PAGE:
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Author (up) Leung, Y.-F.; Hsu, Y.-C.; Lue, C.-C.; Lu, D.-J.,
Title Does recreation ecology have a place in East Asia? Some insights from Taiwan Type
Year 2008 Publication Management for Protection and Sustainable Development Abbreviated Journal
Volume MMV 4 - Proceedings Issue Pages 54-54
Keywords MMV4, Recreation ecology, nature-based tourism, East Asia, visitor impact
Abstract The significance of East Asian protected areas to support biodiversity conservation and nature-based tourism is increasingly recognized, so is the tension between these two objectives. Recreation ecology, the scientific study of visitor impacts in protected areas and their effective management, seems to have a role to play in resolving this conflict. At the last MMV conference, the general status of recreation ecology research in East Asia was summarized (Leung 2006). Three major developmental stages of this area of research development and some key challenges were identified. This presentation at MMV4 is intended to follow up with this line of dialogue by examining recreation ecology research on Taiwan Island as a case example. In Taiwan, the common occurrence of visitor impacts in forest recreation areas has long been acknowledged by managers and researchers. There were significant concerns about extensive soil and water conservation problems associated with recreation facility development in sensitive mountain areas in the 1980s. Such concerns led to focused research efforts carried out by several researchers since the 1990s. However, the diversity of topics and research methodology remained low and many of these earlier studies had a weak connection to management practice. Many studies were short-term investigations with limited management utility, mirroring the nature of research funding mechanism. Despite the constraints, several recent projects are showing signs that some protected area administrators may be more receptive of the role of recreation ecology research and long-term impact monitoring in supporting a more proactive approach to visitor management in protected areas. These projects, the trends they may represent, and the implications to the East Asian region in regard to challenges and opportunities will be highlighted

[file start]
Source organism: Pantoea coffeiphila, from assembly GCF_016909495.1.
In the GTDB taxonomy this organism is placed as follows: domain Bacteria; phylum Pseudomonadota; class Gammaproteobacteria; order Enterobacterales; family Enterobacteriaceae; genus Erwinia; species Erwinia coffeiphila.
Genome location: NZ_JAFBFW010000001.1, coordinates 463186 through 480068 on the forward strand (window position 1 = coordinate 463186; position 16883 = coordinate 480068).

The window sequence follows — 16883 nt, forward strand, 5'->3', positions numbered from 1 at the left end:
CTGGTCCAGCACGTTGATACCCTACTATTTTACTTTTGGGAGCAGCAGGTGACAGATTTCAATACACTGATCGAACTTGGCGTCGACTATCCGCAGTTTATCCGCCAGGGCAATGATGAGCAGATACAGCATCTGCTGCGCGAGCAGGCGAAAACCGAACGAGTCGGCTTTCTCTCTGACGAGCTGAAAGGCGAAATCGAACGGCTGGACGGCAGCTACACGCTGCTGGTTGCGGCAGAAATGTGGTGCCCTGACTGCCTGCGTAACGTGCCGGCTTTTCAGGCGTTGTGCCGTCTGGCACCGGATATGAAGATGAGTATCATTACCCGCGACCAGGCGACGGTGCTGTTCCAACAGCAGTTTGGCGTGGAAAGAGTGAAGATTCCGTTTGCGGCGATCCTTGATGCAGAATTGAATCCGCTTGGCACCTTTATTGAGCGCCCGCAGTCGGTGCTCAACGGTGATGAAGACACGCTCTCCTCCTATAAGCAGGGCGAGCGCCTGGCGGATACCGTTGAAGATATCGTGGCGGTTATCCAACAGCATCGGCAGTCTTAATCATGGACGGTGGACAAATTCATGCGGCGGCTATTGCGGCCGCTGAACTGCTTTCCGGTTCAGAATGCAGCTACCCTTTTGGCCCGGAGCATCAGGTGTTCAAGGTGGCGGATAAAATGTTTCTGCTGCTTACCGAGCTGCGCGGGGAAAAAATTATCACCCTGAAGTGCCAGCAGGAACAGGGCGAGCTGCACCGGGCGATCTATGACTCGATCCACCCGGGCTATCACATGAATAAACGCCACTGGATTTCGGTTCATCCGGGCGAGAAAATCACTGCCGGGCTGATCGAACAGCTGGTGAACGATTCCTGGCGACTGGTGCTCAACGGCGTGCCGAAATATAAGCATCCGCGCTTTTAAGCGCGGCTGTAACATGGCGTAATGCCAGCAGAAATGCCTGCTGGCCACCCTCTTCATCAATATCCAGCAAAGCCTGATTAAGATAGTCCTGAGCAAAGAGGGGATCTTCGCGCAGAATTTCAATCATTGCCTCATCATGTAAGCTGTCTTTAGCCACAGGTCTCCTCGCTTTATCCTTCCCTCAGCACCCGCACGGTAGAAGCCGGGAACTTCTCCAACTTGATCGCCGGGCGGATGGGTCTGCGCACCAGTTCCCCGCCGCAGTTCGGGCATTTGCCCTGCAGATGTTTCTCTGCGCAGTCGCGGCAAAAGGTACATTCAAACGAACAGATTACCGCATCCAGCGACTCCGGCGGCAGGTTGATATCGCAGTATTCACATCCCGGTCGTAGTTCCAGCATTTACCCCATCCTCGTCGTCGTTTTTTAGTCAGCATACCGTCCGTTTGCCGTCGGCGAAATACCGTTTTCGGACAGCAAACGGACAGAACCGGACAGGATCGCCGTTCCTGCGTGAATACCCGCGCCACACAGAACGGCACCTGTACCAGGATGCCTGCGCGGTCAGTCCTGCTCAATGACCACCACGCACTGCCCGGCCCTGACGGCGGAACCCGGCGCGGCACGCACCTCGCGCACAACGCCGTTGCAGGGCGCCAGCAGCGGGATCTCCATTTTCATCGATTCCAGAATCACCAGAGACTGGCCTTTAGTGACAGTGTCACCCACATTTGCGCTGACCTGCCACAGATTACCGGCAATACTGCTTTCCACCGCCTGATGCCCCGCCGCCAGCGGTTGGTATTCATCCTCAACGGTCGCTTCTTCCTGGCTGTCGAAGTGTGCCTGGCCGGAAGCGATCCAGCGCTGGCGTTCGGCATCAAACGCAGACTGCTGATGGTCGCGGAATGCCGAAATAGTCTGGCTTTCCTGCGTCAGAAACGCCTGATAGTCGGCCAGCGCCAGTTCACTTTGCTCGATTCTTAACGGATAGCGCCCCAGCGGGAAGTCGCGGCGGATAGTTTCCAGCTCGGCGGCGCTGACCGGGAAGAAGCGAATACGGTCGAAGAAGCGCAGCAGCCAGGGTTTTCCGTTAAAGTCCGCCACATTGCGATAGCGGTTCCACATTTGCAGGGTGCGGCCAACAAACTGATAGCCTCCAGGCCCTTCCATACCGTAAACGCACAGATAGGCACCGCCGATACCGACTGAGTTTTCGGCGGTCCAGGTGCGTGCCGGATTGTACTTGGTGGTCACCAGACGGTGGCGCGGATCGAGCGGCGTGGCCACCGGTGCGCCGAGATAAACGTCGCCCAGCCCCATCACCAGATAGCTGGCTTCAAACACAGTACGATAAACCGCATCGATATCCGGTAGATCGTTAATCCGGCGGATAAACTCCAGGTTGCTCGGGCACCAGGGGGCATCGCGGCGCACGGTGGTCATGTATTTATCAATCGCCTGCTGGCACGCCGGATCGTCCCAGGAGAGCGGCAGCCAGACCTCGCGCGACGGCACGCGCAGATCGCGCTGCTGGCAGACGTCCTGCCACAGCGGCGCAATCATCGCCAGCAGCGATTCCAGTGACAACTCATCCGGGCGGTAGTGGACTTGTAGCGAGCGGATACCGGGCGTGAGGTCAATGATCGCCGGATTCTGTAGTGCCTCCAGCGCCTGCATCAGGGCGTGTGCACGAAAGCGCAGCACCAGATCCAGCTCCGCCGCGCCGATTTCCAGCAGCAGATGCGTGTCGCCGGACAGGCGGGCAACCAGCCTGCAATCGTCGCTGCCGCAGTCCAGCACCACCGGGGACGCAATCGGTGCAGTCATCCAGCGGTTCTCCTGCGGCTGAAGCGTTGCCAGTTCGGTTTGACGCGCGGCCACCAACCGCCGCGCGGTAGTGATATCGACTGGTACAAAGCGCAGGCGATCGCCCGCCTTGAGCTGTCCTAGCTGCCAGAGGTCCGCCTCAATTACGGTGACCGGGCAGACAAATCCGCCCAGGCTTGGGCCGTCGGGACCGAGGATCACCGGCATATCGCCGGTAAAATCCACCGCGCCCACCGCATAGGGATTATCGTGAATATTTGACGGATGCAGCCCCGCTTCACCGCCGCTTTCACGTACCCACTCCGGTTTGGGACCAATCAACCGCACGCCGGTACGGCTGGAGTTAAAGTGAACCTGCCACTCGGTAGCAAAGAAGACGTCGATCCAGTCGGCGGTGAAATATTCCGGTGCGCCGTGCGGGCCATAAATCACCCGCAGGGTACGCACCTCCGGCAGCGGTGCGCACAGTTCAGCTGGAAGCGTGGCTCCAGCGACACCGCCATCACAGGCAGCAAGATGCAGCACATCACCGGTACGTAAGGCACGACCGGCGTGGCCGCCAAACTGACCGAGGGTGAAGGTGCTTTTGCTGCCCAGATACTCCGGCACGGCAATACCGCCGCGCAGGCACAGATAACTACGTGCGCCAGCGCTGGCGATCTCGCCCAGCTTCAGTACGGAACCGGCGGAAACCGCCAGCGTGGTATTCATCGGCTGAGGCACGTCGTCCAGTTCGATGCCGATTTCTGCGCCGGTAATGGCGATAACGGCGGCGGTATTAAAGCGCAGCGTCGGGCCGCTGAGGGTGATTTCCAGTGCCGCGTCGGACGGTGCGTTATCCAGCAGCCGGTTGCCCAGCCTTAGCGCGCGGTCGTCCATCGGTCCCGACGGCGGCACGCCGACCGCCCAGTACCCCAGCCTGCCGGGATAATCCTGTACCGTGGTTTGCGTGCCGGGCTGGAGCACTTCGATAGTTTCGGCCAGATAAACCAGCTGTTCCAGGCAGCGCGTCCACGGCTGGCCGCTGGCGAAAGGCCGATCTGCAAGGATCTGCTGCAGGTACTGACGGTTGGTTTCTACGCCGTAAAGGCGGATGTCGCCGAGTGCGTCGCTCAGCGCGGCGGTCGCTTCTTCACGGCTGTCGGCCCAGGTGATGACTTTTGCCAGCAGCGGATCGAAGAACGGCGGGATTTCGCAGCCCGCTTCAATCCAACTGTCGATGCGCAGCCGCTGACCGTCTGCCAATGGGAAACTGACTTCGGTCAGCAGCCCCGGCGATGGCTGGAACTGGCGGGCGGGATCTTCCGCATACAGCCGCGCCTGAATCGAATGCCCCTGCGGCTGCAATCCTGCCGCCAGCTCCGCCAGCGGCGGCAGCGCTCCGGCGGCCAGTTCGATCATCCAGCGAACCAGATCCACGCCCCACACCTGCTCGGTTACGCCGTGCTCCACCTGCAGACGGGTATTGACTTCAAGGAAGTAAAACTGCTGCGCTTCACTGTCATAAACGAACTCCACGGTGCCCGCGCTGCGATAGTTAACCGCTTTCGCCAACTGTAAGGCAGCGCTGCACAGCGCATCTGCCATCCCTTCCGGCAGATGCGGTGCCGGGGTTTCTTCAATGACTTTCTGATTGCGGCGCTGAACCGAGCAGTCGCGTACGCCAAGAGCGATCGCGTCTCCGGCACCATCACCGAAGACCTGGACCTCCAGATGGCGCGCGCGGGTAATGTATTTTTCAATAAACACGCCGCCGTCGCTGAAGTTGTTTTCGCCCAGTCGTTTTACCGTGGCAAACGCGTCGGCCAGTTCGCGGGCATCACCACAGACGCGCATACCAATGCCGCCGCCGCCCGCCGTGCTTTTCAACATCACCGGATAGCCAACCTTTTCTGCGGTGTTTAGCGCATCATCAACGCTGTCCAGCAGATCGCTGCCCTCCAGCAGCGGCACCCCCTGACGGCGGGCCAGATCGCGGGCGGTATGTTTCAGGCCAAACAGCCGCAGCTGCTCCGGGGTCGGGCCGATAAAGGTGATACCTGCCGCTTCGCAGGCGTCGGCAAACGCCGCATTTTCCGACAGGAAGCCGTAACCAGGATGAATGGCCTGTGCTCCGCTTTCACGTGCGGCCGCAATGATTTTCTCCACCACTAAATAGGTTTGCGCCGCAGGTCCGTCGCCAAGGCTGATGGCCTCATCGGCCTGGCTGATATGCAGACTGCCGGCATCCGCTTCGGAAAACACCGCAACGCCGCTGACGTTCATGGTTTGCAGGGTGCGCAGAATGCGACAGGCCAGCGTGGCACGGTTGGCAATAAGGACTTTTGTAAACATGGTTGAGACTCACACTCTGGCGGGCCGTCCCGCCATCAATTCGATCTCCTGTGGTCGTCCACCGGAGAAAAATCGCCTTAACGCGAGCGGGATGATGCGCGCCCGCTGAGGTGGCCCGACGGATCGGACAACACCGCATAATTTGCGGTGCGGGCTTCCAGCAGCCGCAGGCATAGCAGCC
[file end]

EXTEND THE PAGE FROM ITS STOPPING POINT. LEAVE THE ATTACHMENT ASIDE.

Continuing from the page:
Call Number ILEN @ m.sokopp @ 900 Serial 2572
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